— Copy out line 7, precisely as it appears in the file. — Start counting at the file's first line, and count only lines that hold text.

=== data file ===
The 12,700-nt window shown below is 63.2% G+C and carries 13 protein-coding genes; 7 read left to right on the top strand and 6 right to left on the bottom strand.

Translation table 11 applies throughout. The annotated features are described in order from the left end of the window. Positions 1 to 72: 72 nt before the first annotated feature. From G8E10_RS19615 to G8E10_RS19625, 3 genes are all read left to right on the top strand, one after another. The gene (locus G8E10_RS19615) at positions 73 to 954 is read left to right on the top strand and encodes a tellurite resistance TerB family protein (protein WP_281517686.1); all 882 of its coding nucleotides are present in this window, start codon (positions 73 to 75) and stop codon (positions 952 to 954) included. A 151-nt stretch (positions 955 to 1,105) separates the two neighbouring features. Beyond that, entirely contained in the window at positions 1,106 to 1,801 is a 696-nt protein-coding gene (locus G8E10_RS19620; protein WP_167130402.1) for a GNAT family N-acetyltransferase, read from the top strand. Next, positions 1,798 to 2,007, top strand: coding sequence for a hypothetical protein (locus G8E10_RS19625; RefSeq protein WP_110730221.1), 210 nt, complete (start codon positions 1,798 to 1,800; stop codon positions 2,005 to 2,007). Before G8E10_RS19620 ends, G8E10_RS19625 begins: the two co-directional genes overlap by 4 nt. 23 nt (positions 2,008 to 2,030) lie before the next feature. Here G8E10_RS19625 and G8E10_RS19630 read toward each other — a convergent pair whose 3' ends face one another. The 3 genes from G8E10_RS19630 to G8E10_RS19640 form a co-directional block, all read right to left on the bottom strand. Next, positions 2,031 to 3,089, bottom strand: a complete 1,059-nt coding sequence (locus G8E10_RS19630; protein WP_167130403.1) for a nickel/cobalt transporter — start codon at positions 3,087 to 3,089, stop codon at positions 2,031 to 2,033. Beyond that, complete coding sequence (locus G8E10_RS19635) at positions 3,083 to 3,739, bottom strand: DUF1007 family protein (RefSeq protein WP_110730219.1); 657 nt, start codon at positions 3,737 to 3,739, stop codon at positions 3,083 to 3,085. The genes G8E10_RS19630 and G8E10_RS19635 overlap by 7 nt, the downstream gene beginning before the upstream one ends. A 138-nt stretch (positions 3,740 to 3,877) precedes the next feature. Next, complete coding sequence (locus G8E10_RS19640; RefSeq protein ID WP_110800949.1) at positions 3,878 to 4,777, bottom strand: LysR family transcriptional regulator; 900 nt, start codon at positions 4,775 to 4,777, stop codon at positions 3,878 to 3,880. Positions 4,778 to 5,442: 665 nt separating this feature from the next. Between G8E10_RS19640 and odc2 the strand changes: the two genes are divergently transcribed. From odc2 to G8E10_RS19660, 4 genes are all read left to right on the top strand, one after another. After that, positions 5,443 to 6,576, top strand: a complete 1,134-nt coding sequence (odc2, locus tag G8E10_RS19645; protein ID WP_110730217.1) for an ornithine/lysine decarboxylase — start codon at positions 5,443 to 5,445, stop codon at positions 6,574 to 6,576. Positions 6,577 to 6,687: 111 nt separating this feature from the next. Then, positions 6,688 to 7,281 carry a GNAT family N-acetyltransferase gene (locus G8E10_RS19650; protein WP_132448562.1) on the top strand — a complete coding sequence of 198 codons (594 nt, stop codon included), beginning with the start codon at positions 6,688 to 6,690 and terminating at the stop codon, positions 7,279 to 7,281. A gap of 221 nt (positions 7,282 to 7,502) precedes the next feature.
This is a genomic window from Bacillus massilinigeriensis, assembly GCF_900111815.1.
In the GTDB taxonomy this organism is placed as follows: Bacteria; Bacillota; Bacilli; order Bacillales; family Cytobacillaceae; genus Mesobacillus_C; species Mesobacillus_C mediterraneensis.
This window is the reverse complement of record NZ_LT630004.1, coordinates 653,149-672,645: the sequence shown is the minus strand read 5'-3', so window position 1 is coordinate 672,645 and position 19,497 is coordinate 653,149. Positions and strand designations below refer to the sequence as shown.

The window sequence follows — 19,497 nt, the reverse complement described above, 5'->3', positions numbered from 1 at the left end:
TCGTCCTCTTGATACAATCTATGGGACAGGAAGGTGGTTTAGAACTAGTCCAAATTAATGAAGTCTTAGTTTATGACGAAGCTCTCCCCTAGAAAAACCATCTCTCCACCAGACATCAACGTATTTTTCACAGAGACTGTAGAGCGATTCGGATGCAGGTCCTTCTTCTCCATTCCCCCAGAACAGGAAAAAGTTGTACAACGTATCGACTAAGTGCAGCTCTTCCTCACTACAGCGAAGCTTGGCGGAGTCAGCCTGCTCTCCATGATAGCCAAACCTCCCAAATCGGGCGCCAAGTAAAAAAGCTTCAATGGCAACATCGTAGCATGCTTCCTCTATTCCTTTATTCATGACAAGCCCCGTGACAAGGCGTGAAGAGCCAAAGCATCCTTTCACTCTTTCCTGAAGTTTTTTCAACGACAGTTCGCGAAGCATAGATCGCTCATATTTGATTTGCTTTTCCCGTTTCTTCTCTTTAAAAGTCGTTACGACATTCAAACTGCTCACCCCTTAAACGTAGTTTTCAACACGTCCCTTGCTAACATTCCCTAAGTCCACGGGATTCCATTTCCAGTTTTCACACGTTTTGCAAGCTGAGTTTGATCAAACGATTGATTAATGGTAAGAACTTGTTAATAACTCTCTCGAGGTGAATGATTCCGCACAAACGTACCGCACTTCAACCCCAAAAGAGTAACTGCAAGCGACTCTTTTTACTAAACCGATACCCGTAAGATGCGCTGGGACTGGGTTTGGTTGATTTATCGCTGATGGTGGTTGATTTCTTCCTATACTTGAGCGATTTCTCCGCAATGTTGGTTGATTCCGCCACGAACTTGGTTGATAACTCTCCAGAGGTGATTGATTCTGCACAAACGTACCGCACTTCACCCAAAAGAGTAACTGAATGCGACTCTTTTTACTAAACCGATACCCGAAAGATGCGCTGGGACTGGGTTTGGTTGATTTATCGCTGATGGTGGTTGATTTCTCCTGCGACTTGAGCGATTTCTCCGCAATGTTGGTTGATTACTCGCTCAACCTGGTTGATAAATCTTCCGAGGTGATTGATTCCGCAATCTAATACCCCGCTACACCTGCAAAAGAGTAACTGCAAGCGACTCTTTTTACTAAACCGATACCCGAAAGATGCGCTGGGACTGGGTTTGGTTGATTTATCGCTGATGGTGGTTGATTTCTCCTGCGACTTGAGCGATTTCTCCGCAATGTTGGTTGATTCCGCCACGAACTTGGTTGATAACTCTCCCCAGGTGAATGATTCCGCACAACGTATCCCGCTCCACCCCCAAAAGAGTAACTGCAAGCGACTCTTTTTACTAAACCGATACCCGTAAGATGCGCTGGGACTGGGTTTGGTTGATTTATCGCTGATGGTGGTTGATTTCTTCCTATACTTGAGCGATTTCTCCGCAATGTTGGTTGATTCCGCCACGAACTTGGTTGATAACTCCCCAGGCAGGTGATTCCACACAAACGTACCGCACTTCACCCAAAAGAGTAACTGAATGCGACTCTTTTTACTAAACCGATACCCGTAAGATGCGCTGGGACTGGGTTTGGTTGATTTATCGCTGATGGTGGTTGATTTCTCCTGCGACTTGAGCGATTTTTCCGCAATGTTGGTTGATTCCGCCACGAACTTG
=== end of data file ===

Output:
TCGTCCTCTTGATACAATCTATGGGACAGGAAGGTGGTTTAGAACTAGTCCAAATTAATGAAGTCTTAGTTTATGACGAAGCTCTCCCCTAGAAAAACCATCTCTCCACCAGACATCAACGTATTTTTCACAGAGACTGTAGAGCGATTCGGATGCAGGTCCTTCTTCTCCATTCCCCCAGAACAGGAAAAAGTTGTACAACGTATCGACTAAGTGCAGCTCTTCCTCACTACAGCGAAGCTTGGCGGAGTCAGCCTGCTCTCCATGATAGCCAAACCTCCCAAATCGGGCGCCAAGTAAAAAAGCTTCAATGGCAACATCGTAGCATGCTTCCTCTATTCCTTTATTCATGACAAGCCCCGTGACAAGGCGTGAAGAGCCAAAGCATCCTTTCACTCTTTCCTGAAGTTTTTTCAACGACAGTTCGCGAAGCATAGATCGCTCATATTTGATTTGCTTTTCCCGTTTCTTCTCTTTAAAAGTCGTTACGACATTCAAACTGCTCACCCCTTAAACGTAGTTTTCAACACGTCCCTTGCTAACATTCCCTAAGTCCACGGGATTCCATTTCCAGTTTTCACACGTTTTGCAAGCTGAGTTTGATCAAACGATTGATTAATGGTAAGAACTTGTTAATAACTCTCTCGAGGTGAATGATTCCGCACAAACGTACCGCACTTCAACCCCAAAAGAGTAACTGCAAGCGACTCTTTTTACTAAACCGATACCCGTAAGATGCGCTGGGACTGGGTTTGGTTGATTTATCGCTGATGGTGGTTGATTTCTTCCTATACTTGAGCGATTTCTCCGCAATGTTGGTTGATTCCGCCACGAACTTGGTTGATAACTCTCCAGAGGTGATTGATTCTGCACAAACGTACCGCACTTCACCCAAAAGAGTAACTGAATGCGACTCTTTTTACTAAACCGATACCCGAAAGATGCGCTGGGACTGGGTTTGGTTGATTTATCGCTGATGGTGGTTGATTTCTCCTGCGACTTGAGCGATTTCTCCGCAATGTTGGTTGATTACTCGCTCAACCTGGTTGATAAATCTTCCGAGGTGATTGATTCCGCAATCTAATACCCCGCTACACCTGCAAAAGAGTAACTGCAAGCGACTCTTTTTACTAAACCGATACCCGAAAGATGCGCTGGGACTGGGTTTGGTTGATTTATCGCTGATGGTGGTTGATTTCTCCTGCGACTTGAGCGATTTCTCCGCAATGTTGGTTGATTCCGCCACGAACTTGGTTGATAACTCTCCCCAGGTGAATGATTCCGCACAACGTATCCCGCTCCACCCCCAAAAGAGTAACTGCAAGCGACTCTTTTTACTAAACCGATACCCGTAAGATGCGCTGGGACTGGGTTTGGTTGATTTATCGCTGATGGTGGTTGATTTCTTCCTATACTTGAGCGATTTCTCCGCAATGTTGGTTGATTCCGCCACGAACTTGGTTGATAACTCCCCAGGCAGGTGATTCCACACAAACGTACCGCACTTCACCCAAAAGAGTAACTGAATGCGACTCTTTTTACTAAACCGATACCCGTAAGATGCGCTGGGACTGGGTTTGGTTGATTTATCGCTGATGGTGGTTGATTTCTCCTGCGACTTGAGCGATTTTTCCGCAATGTTGGTTGATTCCGCCACGAACTTG